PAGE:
Next month I wing my way back to the City of Angels. It’s going to be amazing. It always is.

And this time, I’ll be travelling again with Sean, the man who taught me so much about love and life, and worthiness, and helped me find this concrete river that runs its way through my veins these days.

Here’s a little recollection from years ago:

On our last day in L.A., my man and I set off intrepidly in search of a monument we’d heard about, that marked the exact geographic centre of the city. It seemed a fitting way to say goodbye to the place, and we were curious to discover the spot, which we gathered was tucked behind Beverly Hills somewhere. With vague directions from someone we’d met in our travels, and a snippet of info from google that said it was only a very short work from a carpark, we set the GPS and started on our way.

We drove through Hollywood and the dripping-with-riches Beverly Hills, took a right turn and headed into Franklin Canyon Park, this heavenly piece of nature in the midst of the city. A mountain of films and TV shows have been made there…it’s the perfect spot for  adventure, murder, romance, nature, secret liaisons, expedition, gambolling, anything really.

We got some very vague directions from a park ranger (she put an X on a roughly photocopied map, which seemed promisingly exact until she said “I think it might be somewhere near there. I’ve never seen it, but it’s probably covered in grass, so it might take a bit of looking). With map in hand, we set off. An hour or so later, on about the twentieth round of “should we go back”/”no it must be near here, let’s just go a little further”, we find ourselves at the top of the canyon, scaling a fence and ending up on Mulholland Drive. There’s a public phone box, but it’s been burnt out and there’s no phone. Our map has proven utterly unhelpful, and we can either retrace our steps (unappealing, as we knew it wasn’t where we’d been) or head along Mulholland and see what happened next. Walking in L.A. is always conspicuous, because people drive. Everywhere. But walk we did, winding our way along the road, down through a little enclave of mansions and back into the park. We eventually reach a grassy clearing, and wishfully think we might be getting close. The ranger said it was hidden in grass, and this area had more grass than anywhere else in the park.

We searched for ages. I was wearing flip-flops and fear, given the warning signs everywhere about rattlesnakes and poison oak. Unwilling to walk in tall, snake-harbouring grass (having once experienced US medical care during the trip already I wasn’t up for a return visit) I resorted to using a large twig as a pendulum, trying to dowse the plaque’s location, and shouting out suggestions to Sean who was examining that clearing inch-by-inch. Nothing worked.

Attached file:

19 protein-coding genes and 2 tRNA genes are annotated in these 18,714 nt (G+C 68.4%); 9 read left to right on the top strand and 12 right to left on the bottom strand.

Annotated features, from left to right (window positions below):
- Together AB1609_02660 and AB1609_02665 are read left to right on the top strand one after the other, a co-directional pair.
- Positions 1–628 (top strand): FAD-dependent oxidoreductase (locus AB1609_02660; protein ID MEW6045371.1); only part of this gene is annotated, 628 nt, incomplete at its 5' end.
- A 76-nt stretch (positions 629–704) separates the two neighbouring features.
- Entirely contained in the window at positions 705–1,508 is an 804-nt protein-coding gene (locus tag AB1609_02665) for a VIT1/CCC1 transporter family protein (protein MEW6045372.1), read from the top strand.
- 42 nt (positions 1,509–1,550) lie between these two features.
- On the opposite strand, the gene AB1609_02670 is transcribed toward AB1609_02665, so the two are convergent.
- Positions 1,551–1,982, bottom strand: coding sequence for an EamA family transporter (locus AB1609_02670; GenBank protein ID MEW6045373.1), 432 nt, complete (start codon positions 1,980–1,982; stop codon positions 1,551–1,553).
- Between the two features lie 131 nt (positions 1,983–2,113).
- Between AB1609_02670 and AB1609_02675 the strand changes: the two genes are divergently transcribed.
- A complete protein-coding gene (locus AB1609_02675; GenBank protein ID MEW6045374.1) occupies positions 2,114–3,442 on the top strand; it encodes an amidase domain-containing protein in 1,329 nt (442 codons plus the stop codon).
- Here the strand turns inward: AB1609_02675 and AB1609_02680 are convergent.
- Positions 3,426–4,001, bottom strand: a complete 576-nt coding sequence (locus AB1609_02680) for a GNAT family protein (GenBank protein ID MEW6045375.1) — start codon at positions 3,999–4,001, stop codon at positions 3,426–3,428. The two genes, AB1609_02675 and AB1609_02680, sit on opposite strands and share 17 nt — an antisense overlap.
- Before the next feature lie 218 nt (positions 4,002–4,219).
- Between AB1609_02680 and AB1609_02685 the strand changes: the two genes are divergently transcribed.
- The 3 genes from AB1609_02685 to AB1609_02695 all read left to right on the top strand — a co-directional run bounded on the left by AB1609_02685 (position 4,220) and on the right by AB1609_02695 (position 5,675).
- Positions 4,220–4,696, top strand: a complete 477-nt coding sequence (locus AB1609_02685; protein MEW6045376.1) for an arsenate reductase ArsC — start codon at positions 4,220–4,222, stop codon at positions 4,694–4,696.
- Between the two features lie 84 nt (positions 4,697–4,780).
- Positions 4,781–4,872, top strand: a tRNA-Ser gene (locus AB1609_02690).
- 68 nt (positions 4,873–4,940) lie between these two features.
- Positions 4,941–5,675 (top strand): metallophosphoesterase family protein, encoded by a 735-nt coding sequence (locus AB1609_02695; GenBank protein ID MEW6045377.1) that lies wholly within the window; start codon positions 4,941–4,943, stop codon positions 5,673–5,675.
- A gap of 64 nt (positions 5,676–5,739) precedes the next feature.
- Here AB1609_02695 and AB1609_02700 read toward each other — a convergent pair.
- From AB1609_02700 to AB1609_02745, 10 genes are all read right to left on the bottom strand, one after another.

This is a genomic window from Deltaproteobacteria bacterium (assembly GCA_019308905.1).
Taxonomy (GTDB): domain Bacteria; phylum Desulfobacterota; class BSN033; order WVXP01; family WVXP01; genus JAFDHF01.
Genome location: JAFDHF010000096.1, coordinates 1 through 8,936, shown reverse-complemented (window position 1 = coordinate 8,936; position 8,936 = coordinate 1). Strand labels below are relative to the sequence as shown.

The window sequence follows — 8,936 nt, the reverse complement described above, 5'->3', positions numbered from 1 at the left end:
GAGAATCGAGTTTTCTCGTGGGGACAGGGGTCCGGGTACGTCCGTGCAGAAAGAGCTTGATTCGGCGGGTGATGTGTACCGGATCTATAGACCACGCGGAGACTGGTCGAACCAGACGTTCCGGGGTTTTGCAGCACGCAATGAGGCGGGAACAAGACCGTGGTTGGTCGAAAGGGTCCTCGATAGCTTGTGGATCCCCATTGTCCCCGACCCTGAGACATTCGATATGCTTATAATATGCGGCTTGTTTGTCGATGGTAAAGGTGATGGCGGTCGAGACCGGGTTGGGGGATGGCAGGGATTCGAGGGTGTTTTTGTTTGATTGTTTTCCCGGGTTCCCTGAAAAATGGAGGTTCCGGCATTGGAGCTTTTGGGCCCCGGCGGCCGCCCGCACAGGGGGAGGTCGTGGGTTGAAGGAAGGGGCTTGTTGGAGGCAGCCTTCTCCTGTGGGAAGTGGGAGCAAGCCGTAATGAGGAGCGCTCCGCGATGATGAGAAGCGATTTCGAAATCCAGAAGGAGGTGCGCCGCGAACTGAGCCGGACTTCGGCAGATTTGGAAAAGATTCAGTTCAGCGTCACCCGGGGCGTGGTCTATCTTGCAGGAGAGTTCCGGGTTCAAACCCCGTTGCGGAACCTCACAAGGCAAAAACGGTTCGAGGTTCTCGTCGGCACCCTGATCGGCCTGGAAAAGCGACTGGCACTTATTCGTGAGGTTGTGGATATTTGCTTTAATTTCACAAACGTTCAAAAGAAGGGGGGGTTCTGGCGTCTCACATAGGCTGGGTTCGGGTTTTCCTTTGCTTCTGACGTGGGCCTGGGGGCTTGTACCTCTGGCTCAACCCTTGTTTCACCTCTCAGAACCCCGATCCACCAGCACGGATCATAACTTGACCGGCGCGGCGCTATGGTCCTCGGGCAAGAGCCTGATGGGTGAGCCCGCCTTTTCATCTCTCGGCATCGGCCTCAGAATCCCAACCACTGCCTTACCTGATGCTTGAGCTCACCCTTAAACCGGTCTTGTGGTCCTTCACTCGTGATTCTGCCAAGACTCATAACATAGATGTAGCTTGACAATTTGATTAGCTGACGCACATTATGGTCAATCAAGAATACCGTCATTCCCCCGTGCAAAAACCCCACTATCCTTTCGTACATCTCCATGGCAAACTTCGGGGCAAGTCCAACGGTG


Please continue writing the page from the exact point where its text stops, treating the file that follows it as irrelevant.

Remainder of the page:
We started back uphill to get some perspective, and Sean spotted something a little further up. He went in pursuit of what he thought might be the plaque, promising to be back momentarily. Soon, I couldn’t see him any more and he didn’t respond when I yelled out. I had no water, no car keys, no memorised phone numbers…and a boyfriend potentially in the clutches of a savage rattlesnake. Oh, and I had a kidney infection. And a way overactive imagination, running through the stories that had been filmed here at the canyon, and Charlie Sheen’s cars that had mysteriously careened off Mulholland Drive just a few months earlier. Much to my relief, Sean finally reappeared.

He’d ended up outside of the park, staggering into a fire station, breathlessly saying “we’re looking for the center of L.A.”. It’s lucky they didn’t have him committed, as he must have seemed quite mad. One fireman vaguely thought the plaque might be near a fire hydrant and a concrete structure, and confirmed that we’d been looking in the right place in the grassy clearing. His parting words were a warning about rattlesnakes. They’d been in the park and shot two of them the day before. We returned to our search buoyed by this new information. It was fruitless though.

And the more we didn’t succeed, the more steely our determination became. I remembered I had my laptop in the car, and a satellite internet dongle. We sculled all the water we could find in the car, and like a good Gen Y-er, googled our quest. We found a map, photo and information immediately. And we found, quite to our dismay, the backstory to how the plaque came to be. Turns out this guy volunteered for years at Frankin Canyon Park, it was his favourite place in all of the city. So he got a map, and a pin, and moved the map around until it balanced. And, the point of balance turned out to be his favourite place, Franklin Canyon. So he made a DIY plaque, sort of scratched into metal and concrete, and popped it under a tree just near the carpark. You know, to make it easy to find, for people like us.

Los Angeles is a hard city to get to know, but when you manage to get under the veneer it’s a spectacular place. It makes you work, but returns many riches to those who do.

We celebrated our eventual victory with a trip to Mashti Malone’s legendary Persian icecream store in Hollywood, where Sean saved my life but possibly ended someone else’s….but that’s another story.